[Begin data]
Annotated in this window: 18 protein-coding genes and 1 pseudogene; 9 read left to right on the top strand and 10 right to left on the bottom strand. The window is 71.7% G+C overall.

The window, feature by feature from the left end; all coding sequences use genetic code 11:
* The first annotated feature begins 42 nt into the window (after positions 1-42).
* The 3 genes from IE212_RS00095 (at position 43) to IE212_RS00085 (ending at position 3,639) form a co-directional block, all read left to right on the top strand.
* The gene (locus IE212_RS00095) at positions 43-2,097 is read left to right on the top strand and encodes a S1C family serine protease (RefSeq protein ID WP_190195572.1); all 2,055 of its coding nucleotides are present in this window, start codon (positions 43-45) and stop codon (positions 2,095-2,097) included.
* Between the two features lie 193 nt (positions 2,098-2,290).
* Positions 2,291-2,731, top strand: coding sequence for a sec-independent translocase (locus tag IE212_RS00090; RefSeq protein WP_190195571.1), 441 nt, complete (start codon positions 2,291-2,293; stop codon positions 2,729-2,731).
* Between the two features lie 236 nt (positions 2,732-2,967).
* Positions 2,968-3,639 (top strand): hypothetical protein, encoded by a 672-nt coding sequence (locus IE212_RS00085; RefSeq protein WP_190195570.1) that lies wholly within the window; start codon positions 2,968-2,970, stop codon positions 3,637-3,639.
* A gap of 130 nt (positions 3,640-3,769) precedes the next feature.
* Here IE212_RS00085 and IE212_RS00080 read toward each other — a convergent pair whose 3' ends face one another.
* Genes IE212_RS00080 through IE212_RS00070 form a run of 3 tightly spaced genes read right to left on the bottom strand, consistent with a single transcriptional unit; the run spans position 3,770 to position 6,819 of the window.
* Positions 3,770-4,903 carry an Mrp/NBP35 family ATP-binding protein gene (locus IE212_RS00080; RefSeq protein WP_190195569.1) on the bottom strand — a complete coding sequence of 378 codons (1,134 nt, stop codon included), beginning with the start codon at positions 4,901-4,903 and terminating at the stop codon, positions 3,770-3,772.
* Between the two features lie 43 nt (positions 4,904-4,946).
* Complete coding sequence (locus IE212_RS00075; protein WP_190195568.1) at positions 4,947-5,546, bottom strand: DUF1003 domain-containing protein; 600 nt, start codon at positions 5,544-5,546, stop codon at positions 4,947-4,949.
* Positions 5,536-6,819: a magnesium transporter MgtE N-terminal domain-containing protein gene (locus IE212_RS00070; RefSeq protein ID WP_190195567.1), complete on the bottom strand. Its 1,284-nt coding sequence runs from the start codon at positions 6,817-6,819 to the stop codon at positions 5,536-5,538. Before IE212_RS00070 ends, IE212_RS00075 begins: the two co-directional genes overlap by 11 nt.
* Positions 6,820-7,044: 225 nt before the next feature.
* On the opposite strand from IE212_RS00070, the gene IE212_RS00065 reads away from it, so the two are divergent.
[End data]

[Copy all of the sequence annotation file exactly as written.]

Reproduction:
Annotated in this window: 18 protein-coding genes and 1 pseudogene; 9 read left to right on the top strand and 10 right to left on the bottom strand. The window is 71.7% G+C overall.

The window, feature by feature from the left end; all coding sequences use genetic code 11:
* The first annotated feature begins 42 nt into the window (after positions 1-42).
* The 3 genes from IE212_RS00095 (at position 43) to IE212_RS00085 (ending at position 3,639) form a co-directional block, all read left to right on the top strand.
* The gene (locus IE212_RS00095) at positions 43-2,097 is read left to right on the top strand and encodes a S1C family serine protease (RefSeq protein ID WP_190195572.1); all 2,055 of its coding nucleotides are present in this window, start codon (positions 43-45) and stop codon (positions 2,095-2,097) included.
* Between the two features lie 193 nt (positions 2,098-2,290).
* Positions 2,291-2,731, top strand: coding sequence for a sec-independent translocase (locus tag IE212_RS00090; RefSeq protein WP_190195571.1), 441 nt, complete (start codon positions 2,291-2,293; stop codon positions 2,729-2,731).
* Between the two features lie 236 nt (positions 2,732-2,967).
* Positions 2,968-3,639 (top strand): hypothetical protein, encoded by a 672-nt coding sequence (locus IE212_RS00085; RefSeq protein WP_190195570.1) that lies wholly within the window; start codon positions 2,968-2,970, stop codon positions 3,637-3,639.
* A gap of 130 nt (positions 3,640-3,769) precedes the next feature.
* Here IE212_RS00085 and IE212_RS00080 read toward each other — a convergent pair whose 3' ends face one another.
* Genes IE212_RS00080 through IE212_RS00070 form a run of 3 tightly spaced genes read right to left on the bottom strand, consistent with a single transcriptional unit; the run spans position 3,770 to position 6,819 of the window.
* Positions 3,770-4,903 carry an Mrp/NBP35 family ATP-binding protein gene (locus IE212_RS00080; RefSeq protein WP_190195569.1) on the bottom strand — a complete coding sequence of 378 codons (1,134 nt, stop codon included), beginning with the start codon at positions 4,901-4,903 and terminating at the stop codon, positions 3,770-3,772.
* Between the two features lie 43 nt (positions 4,904-4,946).
* Complete coding sequence (locus IE212_RS00075; protein WP_190195568.1) at positions 4,947-5,546, bottom strand: DUF1003 domain-containing protein; 600 nt, start codon at positions 5,544-5,546, stop codon at positions 4,947-4,949.
* Positions 5,536-6,819: a magnesium transporter MgtE N-terminal domain-containing protein gene (locus IE212_RS00070; RefSeq protein ID WP_190195567.1), complete on the bottom strand. Its 1,284-nt coding sequence runs from the start codon at positions 6,817-6,819 to the stop codon at positions 5,536-5,538. Before IE212_RS00070 ends, IE212_RS00075 begins: the two co-directional genes overlap by 11 nt.
* Positions 6,820-7,044: 225 nt before the next feature.
* On the opposite strand from IE212_RS00070, the gene IE212_RS00065 reads away from it, so the two are divergent.